I loathe Sundays. The day of rest is a day of thinking about resting. Sunday is like being slowly buried alive. Just as my face is being covered, Monday comes along, and you're dealing with the thought of once again, facing another Sunday. To this very day, I'm still confused if Sunday is the first day of the week, or the last. The vagueness of it, drives me insane. I can never understand the mania about Sundays. All I know is that by chance if I feel restless, it seems to be always on a Sunday. Fucking Sunday.
The other thing that bothers me is that I travel throughout Los Angeles on the bus, and the bus schedules on Sundays are slow or non-existent. Many times I find myself in a part of town, and not being able to get out of that area, due to the limited bus services on Sunday. Once on the bus, no problem, but waiting for a bus that may or may not show up, is torture. Also, there are few shade trees on streets or especially at a bus stop. Direct sunlight which causes skin cancer is also part of the equation of life on a Sunday.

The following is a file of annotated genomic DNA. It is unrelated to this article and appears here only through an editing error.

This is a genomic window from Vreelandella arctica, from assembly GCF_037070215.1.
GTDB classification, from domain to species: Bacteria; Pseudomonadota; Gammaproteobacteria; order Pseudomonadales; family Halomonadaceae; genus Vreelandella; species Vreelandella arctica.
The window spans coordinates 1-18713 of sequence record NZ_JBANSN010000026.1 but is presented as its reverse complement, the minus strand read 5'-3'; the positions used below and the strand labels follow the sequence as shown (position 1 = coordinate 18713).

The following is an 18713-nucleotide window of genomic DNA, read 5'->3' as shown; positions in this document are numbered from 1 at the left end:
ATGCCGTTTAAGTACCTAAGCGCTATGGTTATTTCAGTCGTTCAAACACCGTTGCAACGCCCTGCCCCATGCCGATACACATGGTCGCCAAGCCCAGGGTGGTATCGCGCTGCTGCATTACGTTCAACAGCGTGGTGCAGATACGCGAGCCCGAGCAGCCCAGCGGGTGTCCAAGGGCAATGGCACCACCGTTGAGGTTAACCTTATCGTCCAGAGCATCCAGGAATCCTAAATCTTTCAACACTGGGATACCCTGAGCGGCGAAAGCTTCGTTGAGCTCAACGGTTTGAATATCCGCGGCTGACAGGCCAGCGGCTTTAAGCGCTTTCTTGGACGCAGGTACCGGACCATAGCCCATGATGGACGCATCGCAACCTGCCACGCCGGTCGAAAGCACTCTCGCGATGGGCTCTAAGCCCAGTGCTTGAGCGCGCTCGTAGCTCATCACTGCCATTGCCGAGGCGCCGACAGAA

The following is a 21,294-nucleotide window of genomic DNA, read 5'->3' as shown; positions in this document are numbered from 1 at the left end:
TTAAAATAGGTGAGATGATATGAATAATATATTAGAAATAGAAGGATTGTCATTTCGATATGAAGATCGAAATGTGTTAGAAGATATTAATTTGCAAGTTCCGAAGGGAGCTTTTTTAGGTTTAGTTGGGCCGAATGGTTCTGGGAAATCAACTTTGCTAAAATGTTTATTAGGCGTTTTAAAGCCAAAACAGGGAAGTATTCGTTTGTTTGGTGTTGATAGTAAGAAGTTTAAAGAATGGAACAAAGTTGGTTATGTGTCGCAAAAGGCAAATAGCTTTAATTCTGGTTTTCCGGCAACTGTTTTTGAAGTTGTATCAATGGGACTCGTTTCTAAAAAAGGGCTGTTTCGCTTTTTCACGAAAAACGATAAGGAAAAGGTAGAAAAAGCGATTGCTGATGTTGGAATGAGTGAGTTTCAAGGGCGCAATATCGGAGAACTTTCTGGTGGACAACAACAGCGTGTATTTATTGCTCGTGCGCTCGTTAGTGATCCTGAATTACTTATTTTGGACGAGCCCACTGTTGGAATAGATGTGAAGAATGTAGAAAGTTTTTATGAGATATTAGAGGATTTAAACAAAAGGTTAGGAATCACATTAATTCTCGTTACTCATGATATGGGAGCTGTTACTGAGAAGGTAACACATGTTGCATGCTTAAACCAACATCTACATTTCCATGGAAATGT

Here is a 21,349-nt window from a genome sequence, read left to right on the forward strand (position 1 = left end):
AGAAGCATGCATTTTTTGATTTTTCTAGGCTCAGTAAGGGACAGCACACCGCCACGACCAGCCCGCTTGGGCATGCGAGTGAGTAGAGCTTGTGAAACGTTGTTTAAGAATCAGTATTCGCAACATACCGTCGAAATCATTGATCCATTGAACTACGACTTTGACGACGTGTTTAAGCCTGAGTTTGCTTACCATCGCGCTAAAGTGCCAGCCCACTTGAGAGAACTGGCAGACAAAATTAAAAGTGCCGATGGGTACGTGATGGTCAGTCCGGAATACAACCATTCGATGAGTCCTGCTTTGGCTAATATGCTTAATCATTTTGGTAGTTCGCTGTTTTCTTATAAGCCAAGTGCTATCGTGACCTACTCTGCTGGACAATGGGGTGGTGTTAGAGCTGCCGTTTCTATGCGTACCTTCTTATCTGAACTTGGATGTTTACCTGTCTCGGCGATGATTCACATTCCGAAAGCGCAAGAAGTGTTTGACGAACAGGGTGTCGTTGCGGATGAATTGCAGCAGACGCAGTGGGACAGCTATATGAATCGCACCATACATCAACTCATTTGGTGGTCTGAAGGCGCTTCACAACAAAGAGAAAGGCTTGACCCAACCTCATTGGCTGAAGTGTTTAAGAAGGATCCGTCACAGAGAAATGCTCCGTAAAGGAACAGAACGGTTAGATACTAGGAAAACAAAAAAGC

Sunday is also the one day of the week, where I think about the other six days of that week. For me, it's the period at the end of the sentence. Rarely does the week work out OK for me. So my depression kicks in on a Sunday, realizing that I was pretty much of a failure throughout that week. When the thick Sunday paper hits my door every Sunday morning, the depression is so thick, I feel like I can't swallow. The paper rarely has news of that day, but mostly looking back on the week - which is like looking at my weekly journal, which is mostly blank. Which to be honest is a perfect self-portrait.
I've read that German and Swedish researchers have determined that Sunday is the most depressing day of the week for a lot of people. It was suggested on one website to write a letter to yourself on a Sunday night, and the second part of the letter, imagine yourself doing something exciting. Moronic advice which even makes me more depressed.
"The Sunday Night Blues" is the terminology for those who can't face the rest of the week, and realize that Sunday is just a reminder of things to come. Which is partly true for me, but what I loathe the most about that specific day is that it's set up as a day of relaxation or meditative thoughts. Those who control the calendar also control the world. I'm even upset that there is a 24-hour day. The restriction of days, months and even years I find to be restrictive and totally depressing with respect to the creative spirit. If I was free of Sundays, I feel I could take each day as it is, and not what I imagined it would be.